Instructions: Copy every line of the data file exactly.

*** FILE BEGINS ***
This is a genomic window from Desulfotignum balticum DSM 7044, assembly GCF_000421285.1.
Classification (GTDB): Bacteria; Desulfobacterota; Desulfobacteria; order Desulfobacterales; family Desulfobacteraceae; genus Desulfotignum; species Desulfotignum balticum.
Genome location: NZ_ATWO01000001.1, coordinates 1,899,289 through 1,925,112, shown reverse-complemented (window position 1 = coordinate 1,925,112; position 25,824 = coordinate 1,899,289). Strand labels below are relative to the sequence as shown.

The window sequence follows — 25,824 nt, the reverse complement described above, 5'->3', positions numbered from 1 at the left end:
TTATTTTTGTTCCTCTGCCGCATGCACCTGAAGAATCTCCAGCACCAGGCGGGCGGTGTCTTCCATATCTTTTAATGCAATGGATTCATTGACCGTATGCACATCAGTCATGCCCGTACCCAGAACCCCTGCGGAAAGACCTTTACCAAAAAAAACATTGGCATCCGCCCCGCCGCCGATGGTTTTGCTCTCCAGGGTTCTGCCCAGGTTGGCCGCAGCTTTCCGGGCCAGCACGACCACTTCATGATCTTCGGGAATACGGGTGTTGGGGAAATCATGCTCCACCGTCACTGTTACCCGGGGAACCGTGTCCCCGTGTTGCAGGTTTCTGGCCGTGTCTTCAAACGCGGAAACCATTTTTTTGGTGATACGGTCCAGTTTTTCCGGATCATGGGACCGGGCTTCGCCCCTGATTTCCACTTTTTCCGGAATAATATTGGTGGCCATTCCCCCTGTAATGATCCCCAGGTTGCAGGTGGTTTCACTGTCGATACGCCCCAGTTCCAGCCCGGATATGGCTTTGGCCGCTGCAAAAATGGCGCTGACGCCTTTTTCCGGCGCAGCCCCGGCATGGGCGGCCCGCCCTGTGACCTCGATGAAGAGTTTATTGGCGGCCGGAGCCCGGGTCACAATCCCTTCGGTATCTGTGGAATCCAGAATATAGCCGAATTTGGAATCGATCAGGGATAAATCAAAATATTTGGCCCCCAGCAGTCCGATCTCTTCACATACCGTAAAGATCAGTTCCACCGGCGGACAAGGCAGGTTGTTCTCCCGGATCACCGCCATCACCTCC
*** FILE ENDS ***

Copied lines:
This is a genomic window from Desulfotignum balticum DSM 7044, assembly GCF_000421285.1.
Classification (GTDB): Bacteria; Desulfobacterota; Desulfobacteria; order Desulfobacterales; family Desulfobacteraceae; genus Desulfotignum; species Desulfotignum balticum.
Genome location: NZ_ATWO01000001.1, coordinates 1,899,289 through 1,925,112, shown reverse-complemented (window position 1 = coordinate 1,925,112; position 25,824 = coordinate 1,899,289). Strand labels below are relative to the sequence as shown.

The window sequence follows — 25,824 nt, the reverse complement described above, 5'->3', positions numbered from 1 at the left end:
TTATTTTTGTTCCTCTGCCGCATGCACCTGAAGAATCTCCAGCACCAGGCGGGCGGTGTCTTCCATATCTTTTAATGCAATGGATTCATTGACCGTATGCACATCAGTCATGCCCGTACCCAGAACCCCTGCGGAAAGACCTTTACCAAAAAAAACATTGGCATCCGCCCCGCCGCCGATGGTTTTGCTCTCCAGGGTTCTGCCCAGGTTGGCCGCAGCTTTCCGGGCCAGCACGACCACTTCATGATCTTCGGGAATACGGGTGTTGGGGAAATCATGCTCCACCGTCACTGTTACCCGGGGAACCGTGTCCCCGTGTTGCAGGTTTCTGGCCGTGTCTTCAAACGCGGAAACCATTTTTTTGGTGATACGGTCCAGTTTTTCCGGATCATGGGACCGGGCTTCGCCCCTGATTTCCACTTTTTCCGGAATAATATTGGTGGCCATTCCCCCTGTAATGATCCCCAGGTTGCAGGTGGTTTCACTGTCGATACGCCCCAGTTCCAGCCCGGATATGGCTTTGGCCGCTGCAAAAATGGCGCTGACGCCTTTTTCCGGCGCAGCCCCGGCATGGGCGGCCCGCCCTGTGACCTCGATGAAGAGTTTATTGGCGGCCGGAGCCCGGGTCACAATCCCTTCGGTATCTGTGGAATCCAGAATATAGCCGAATTTGGAATCGATCAGGGATAAATCAAAATATTTGGCCCCCAGCAGTCCGATCTCTTCACATACCGTAAAGATCAGTTCCACCGGCGGACAAGGCAGGTTGTTCTCCCGGATCACCGCCATCACCTCC